About Africanis Dogs
Africanis Dogs are a landrace aboriginal breed descending from
South African dogs, and are directly related to the hounds and pariah dogs of
ancient Africa dating back more than 7,000 years. They may have traveled with
the Neolithic herdsman of the Middle East to Africa. They are not a
specifically selected or bred breed, but are the result of natural selection
and an adaptation to African ecological conditions or “survival of the
The Africanis name is a categorical or umbrella name for all
aboriginal dogs found in South Africa. Specifically the name Africanis is
broken down into “Africa” (the continent) and “Canis” (dog).
Typically they have a short, hard, thick coat and a medium-sized
body type, with a well-muscled build. They can be of any color and occasionally
come with a ridgeback. There is also a wire-haired variety of the breed, but it
is relatively rare. They are 50 to 60 cm high and are very social dogs, with
friendly, but sometimes territorial behaviors.
They can be a good family dog and excels at physical activity.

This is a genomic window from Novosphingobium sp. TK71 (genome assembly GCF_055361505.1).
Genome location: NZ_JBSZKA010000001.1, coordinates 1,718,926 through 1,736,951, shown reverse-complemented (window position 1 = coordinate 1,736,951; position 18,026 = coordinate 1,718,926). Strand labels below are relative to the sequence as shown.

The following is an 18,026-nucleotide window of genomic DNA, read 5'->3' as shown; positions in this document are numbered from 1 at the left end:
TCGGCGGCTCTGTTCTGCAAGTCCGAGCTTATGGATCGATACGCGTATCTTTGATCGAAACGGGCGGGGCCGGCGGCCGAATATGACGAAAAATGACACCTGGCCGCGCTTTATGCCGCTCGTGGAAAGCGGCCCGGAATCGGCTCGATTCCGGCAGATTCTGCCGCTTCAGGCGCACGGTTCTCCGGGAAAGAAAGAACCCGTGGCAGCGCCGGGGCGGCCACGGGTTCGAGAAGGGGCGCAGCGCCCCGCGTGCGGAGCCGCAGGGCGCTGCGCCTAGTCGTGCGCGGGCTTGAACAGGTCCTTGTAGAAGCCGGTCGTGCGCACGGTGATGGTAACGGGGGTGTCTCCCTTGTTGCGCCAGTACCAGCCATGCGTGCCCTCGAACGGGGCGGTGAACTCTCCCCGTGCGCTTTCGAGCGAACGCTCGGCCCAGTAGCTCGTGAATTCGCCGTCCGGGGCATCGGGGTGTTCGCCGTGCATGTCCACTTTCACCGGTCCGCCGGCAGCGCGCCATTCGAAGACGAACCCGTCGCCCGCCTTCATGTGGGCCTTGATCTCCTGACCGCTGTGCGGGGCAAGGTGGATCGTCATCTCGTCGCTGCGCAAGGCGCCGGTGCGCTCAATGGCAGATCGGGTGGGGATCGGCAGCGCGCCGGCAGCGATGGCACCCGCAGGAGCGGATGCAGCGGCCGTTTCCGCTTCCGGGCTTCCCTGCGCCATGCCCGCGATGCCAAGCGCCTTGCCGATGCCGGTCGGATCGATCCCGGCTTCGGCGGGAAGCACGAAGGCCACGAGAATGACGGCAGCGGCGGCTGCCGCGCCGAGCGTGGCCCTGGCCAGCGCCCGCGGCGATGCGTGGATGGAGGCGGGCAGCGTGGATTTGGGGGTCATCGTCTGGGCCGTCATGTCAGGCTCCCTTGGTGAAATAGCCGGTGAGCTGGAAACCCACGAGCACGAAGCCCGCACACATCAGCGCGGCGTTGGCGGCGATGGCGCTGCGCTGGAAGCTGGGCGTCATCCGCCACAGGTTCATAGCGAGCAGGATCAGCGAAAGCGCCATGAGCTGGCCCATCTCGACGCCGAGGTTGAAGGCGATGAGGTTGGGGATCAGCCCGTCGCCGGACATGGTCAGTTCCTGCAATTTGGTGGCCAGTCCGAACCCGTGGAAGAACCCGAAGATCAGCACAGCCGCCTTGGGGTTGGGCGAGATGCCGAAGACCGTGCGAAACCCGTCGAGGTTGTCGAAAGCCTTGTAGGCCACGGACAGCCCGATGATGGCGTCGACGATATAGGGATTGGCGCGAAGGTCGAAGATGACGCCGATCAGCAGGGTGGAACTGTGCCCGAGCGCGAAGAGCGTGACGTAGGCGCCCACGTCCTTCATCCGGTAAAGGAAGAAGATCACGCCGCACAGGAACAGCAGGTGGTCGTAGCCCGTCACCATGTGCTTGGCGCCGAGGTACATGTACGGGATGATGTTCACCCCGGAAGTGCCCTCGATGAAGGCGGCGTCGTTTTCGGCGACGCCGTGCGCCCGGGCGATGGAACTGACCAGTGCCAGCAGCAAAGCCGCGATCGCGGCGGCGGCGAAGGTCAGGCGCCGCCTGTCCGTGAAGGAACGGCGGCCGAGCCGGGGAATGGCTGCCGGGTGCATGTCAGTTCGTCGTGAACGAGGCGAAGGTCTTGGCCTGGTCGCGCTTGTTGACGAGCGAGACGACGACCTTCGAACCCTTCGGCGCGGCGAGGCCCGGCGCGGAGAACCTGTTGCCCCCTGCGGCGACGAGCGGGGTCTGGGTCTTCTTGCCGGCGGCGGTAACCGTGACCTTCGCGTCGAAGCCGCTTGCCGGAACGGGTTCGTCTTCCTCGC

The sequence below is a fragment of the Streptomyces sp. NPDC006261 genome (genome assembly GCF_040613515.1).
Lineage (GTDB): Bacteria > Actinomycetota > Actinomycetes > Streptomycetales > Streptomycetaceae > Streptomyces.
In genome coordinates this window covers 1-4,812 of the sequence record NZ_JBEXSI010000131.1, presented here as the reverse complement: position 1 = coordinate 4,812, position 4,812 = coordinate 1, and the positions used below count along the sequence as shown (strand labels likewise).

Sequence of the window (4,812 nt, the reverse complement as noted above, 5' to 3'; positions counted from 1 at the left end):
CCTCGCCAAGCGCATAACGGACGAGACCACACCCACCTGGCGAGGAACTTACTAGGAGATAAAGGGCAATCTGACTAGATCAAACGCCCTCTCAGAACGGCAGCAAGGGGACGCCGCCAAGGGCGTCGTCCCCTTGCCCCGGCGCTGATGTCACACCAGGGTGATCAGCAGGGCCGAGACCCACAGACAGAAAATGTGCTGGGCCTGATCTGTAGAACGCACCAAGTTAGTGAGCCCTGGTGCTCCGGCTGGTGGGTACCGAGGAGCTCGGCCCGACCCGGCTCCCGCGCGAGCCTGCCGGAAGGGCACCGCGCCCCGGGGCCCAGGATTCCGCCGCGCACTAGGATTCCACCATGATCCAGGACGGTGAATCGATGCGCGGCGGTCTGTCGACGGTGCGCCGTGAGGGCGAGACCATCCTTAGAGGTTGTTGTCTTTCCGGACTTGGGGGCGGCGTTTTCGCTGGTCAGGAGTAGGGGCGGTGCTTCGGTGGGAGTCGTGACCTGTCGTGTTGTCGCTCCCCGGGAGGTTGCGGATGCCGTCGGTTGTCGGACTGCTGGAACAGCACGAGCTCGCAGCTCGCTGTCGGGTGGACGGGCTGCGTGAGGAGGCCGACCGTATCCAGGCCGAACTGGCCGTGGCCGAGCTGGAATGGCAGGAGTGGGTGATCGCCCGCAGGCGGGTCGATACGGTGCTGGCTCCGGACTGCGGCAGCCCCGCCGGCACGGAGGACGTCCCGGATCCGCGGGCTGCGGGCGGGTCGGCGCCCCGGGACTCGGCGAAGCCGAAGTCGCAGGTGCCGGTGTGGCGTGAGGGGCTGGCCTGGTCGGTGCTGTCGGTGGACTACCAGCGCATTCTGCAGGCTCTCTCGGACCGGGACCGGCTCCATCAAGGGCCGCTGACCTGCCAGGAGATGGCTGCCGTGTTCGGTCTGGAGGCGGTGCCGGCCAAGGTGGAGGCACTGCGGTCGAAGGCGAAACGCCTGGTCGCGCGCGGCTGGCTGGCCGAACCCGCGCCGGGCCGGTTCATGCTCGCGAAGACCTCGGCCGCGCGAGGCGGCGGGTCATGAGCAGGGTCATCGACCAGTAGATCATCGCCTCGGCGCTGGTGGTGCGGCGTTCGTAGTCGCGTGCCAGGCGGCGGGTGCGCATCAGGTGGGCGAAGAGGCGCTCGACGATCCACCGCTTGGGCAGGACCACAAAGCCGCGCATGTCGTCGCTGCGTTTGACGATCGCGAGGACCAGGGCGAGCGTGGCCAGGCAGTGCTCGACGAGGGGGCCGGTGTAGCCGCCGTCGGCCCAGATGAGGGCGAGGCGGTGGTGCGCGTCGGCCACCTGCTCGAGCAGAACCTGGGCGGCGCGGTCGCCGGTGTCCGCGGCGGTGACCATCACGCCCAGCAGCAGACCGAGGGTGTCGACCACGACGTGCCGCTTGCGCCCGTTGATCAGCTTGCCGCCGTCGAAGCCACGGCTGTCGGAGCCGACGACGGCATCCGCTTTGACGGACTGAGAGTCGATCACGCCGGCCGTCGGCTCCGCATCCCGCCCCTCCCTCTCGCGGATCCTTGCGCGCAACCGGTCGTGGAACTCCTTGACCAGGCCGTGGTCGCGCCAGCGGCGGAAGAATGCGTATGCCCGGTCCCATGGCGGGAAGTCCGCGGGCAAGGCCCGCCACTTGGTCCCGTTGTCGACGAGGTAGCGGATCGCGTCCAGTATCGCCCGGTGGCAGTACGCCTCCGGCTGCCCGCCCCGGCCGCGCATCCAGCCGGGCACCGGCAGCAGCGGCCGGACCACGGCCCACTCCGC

They can run at great speeds, making them a great do to exercise with. They
have clear body language and many facial expressions but a bit of a nervous
constitution, which comes from centuries of natural survival instincts.
Africanis Dogs are also generally a very healthy dog. They do not
need to be groomed or fed specific food. Because of their adaptation over
centuries have developed a natural resistance against internal and external
Other names commonly used for the Africanis are: African Dog,
Bantu Dog, Hottentot Hunting Dog, Khoikhoi Dog, Zulu Dog and the Swahili name
Umbwa Wa Ki-Shenzi meaning common, mongrel, or traditional dog.
There are varying opinions on the Africanis as a standardized dog
breed vs. a category of dogs as an aboriginal landrace dog. There has been much
controversy over this classification.
The Africanis is recognized by the Kennel Union of Southern Africa
and the AfriCanis Society of Southern Africa.